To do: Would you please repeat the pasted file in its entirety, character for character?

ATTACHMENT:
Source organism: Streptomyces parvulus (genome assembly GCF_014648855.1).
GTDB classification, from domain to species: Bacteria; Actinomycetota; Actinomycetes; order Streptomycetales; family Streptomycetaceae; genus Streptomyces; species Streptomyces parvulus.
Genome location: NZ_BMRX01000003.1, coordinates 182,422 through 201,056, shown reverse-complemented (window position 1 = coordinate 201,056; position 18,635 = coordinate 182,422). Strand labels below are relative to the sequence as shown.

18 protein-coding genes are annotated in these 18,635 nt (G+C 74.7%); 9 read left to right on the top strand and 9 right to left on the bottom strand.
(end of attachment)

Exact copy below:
Source organism: Streptomyces parvulus (genome assembly GCF_014648855.1).
GTDB classification, from domain to species: Bacteria; Actinomycetota; Actinomycetes; order Streptomycetales; family Streptomycetaceae; genus Streptomyces; species Streptomyces parvulus.
Genome location: NZ_BMRX01000003.1, coordinates 182,422 through 201,056, shown reverse-complemented (window position 1 = coordinate 201,056; position 18,635 = coordinate 182,422). Strand labels below are relative to the sequence as shown.

18 protein-coding genes are annotated in these 18,635 nt (G+C 74.7%); 9 read left to right on the top strand and 9 right to left on the bottom strand.